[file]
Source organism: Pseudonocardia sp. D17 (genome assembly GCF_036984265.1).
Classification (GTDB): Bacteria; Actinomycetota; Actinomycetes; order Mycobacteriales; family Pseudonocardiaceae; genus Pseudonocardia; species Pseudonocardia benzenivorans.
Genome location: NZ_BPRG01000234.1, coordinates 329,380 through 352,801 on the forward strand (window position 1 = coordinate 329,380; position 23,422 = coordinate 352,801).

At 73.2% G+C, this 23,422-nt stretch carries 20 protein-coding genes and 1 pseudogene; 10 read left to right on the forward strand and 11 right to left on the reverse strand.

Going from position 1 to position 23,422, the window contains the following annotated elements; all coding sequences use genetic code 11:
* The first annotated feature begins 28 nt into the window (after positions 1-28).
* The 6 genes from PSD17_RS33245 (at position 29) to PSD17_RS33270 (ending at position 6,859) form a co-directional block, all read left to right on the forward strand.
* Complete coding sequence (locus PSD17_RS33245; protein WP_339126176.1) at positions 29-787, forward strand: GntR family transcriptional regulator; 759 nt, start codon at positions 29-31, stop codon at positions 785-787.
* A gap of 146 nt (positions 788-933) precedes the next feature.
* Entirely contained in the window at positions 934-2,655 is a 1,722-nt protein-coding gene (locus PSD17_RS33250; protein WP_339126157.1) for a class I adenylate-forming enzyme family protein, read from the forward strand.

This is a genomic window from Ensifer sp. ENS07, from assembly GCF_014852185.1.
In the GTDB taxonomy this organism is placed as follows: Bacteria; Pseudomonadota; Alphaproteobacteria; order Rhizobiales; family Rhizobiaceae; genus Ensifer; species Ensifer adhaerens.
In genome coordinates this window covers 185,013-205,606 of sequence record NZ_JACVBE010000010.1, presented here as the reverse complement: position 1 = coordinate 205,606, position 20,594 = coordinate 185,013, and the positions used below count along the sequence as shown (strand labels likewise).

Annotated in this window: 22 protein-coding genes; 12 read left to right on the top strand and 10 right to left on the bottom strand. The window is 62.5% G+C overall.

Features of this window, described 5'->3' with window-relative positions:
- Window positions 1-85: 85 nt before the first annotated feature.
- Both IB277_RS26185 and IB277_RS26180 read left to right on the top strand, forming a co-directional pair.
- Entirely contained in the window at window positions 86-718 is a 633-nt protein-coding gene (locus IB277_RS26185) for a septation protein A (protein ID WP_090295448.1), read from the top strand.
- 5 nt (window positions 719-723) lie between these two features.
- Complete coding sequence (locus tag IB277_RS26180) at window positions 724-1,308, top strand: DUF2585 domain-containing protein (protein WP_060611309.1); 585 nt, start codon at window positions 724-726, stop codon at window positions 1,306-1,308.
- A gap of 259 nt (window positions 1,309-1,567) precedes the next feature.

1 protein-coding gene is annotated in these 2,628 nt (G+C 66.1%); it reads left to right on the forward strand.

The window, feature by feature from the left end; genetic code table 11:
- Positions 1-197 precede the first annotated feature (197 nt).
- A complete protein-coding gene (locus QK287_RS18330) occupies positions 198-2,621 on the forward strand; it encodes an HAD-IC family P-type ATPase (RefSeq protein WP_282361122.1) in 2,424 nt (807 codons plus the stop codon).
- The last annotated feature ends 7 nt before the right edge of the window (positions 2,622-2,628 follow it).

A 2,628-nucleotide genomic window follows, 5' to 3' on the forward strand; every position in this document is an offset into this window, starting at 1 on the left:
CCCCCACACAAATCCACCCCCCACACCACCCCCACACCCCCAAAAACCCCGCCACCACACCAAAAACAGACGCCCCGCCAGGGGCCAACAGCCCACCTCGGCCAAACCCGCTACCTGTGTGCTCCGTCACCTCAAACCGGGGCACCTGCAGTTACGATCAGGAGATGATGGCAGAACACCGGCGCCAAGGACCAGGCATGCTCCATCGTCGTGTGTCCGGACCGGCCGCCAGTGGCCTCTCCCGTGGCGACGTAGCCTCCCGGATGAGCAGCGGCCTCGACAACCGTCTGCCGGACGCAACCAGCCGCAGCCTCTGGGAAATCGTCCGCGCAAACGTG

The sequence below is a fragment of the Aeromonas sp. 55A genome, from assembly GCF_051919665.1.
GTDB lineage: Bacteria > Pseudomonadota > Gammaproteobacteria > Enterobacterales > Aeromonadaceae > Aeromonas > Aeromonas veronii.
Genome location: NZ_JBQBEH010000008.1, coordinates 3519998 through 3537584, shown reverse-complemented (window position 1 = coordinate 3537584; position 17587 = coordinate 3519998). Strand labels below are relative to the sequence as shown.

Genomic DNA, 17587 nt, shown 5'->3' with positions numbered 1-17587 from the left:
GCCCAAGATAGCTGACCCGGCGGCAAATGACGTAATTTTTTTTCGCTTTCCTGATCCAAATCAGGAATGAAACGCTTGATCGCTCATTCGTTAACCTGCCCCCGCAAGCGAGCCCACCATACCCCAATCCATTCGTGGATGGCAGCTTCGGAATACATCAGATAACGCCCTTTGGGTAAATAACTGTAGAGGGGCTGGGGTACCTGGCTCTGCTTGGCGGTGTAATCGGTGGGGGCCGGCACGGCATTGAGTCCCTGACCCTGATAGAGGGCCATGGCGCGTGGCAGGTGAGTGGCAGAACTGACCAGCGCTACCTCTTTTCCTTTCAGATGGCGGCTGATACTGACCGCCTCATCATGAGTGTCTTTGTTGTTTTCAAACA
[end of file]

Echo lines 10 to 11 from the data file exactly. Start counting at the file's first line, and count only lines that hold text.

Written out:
* Entirely contained in the window at positions 934-2,655 is a 1,722-nt protein-coding gene (locus PSD17_RS33250; protein WP_339126157.1) for a class I adenylate-forming enzyme family protein, read from the forward strand.

This is a genomic window from Ensifer sp. ENS07, from assembly GCF_014852185.1.